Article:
So apparently SOPA is dead, for now. If you’ve been following the recent events surrounding this infamous anti-piracy (and anti-free speech) law, you know that’s good news for a lot of people – me included. The way this thing will go down in history is pretty much that “an iniquitous piece of legislation was to be voted, but a 7 million-strong Google petition, a rally in San Francisco and a massive online campaign (including a spectacular 24-hour blackout) defeated it”. Unfortunately, this means downplaying the role of another important element of this story: lobbying.
If you are not aware of how US lobbying works (or, worse, if you are European), let me break it down for you. Lobbying basically means talking to the right persons and influence them in following a certain political line. Sometimes this line is instantiated by a clear gain in terms of funding for politicians – to be used to be re-elected, to promote new policies, public works programmes, or political activity in general. Government resources are scarse, so this keeps the machine running, although in some cases it borders on buying votes. Telecommunication and electronics companies are among the biggest “buyers”.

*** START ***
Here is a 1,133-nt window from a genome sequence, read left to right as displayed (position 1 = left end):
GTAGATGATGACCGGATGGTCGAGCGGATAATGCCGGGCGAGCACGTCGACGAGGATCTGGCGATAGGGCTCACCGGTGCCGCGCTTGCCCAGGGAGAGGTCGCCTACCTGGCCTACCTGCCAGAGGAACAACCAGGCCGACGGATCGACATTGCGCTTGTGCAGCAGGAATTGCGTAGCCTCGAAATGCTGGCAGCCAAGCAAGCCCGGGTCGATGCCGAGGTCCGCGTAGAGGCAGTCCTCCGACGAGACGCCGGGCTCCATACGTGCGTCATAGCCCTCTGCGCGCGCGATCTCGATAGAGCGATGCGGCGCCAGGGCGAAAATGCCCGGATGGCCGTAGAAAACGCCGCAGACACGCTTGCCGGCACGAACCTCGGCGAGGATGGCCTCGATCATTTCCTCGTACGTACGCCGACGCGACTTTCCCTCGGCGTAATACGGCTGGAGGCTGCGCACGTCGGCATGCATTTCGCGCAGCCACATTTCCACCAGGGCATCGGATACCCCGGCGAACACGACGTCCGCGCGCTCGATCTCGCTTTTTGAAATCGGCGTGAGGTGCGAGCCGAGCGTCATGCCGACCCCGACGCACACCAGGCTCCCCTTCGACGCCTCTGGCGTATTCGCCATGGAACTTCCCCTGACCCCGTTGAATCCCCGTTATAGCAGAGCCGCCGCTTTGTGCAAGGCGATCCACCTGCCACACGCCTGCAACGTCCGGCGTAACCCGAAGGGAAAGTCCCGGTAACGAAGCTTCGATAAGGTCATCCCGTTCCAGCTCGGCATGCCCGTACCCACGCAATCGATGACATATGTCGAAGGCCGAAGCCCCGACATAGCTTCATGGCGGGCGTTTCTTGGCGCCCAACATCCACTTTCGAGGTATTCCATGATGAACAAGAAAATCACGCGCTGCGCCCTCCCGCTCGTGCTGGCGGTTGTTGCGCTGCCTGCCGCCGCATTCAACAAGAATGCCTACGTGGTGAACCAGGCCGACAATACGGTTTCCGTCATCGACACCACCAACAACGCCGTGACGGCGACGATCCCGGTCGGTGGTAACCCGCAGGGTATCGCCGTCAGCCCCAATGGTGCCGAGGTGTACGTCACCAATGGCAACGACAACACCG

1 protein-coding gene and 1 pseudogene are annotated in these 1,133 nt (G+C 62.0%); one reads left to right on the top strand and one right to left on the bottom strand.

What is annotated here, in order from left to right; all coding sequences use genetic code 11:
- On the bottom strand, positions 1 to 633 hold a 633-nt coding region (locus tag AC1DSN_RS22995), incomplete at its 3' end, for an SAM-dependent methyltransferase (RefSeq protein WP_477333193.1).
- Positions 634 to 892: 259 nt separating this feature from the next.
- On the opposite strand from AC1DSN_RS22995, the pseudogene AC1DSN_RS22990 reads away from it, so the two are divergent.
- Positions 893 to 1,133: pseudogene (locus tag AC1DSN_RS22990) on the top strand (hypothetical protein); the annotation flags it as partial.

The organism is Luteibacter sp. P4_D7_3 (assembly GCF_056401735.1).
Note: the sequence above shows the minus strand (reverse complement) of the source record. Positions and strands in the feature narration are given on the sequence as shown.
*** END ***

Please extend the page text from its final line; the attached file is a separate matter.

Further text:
Communication and electronics sector displays one of the highest and fastest increasing lobbying spending. Source: Sunlight Foundation